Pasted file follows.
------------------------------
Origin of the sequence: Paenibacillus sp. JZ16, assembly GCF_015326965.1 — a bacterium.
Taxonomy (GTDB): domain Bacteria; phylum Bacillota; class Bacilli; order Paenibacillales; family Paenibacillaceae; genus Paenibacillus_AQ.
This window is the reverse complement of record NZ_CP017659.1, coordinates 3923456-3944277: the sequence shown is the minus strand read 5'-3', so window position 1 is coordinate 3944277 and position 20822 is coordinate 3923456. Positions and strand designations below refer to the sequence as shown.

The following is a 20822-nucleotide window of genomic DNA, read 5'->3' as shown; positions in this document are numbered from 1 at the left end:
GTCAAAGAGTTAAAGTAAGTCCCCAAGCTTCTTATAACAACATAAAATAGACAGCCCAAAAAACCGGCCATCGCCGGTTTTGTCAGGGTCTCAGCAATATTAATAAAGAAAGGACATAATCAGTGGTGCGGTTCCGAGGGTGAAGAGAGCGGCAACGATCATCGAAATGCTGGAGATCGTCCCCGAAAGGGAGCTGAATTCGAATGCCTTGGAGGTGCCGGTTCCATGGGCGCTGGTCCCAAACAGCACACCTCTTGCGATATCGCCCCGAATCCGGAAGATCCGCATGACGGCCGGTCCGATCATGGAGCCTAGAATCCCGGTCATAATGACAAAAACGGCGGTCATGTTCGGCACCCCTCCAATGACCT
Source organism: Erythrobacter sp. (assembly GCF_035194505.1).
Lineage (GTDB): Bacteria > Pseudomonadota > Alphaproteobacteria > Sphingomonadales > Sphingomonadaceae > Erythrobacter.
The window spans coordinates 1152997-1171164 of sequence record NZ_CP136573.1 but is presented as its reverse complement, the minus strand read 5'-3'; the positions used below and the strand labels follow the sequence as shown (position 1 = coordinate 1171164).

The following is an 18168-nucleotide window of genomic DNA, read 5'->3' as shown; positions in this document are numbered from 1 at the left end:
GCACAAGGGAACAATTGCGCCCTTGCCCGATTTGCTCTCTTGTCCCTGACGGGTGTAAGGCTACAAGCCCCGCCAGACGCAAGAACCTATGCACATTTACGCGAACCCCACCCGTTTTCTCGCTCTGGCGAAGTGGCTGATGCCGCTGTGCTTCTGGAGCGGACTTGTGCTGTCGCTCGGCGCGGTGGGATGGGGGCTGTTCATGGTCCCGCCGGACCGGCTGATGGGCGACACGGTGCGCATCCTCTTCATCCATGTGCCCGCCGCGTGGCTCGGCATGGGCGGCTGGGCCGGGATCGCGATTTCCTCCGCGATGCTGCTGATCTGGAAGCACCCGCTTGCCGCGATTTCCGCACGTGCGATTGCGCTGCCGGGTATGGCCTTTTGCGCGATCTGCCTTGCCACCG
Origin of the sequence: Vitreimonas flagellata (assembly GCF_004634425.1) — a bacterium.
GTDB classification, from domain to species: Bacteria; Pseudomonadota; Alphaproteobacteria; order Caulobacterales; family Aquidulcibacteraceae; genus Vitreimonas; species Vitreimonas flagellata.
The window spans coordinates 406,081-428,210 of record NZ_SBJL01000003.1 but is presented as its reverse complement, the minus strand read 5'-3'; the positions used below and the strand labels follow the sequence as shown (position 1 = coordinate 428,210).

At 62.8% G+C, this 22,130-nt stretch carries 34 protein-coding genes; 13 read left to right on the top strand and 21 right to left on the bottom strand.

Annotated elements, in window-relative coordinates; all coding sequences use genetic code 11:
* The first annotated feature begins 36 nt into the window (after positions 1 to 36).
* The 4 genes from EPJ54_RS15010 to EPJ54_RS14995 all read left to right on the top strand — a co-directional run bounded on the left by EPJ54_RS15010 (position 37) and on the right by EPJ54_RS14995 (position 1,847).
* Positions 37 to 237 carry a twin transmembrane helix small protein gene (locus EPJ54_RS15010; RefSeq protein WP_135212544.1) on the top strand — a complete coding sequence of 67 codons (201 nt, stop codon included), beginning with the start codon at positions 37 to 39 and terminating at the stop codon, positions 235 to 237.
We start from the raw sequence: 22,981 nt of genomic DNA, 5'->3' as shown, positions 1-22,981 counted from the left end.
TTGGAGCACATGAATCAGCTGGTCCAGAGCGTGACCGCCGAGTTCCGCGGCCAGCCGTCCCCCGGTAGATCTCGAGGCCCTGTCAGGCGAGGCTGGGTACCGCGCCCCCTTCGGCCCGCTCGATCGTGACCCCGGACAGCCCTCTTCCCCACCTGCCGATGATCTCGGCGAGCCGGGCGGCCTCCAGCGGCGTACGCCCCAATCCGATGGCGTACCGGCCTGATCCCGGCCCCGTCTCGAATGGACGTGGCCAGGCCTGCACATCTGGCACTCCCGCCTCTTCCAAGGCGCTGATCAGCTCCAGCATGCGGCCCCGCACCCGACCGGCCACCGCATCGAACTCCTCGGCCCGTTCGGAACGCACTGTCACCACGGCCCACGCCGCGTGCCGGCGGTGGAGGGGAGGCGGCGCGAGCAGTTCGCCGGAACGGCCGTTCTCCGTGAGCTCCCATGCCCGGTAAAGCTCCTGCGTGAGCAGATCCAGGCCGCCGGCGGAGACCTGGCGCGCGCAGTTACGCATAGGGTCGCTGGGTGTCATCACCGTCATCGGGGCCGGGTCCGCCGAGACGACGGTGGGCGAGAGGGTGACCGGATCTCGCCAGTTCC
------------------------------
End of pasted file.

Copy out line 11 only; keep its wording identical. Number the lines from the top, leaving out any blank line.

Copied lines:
Origin of the sequence: Vitreimonas flagellata (assembly GCF_004634425.1) — a bacterium.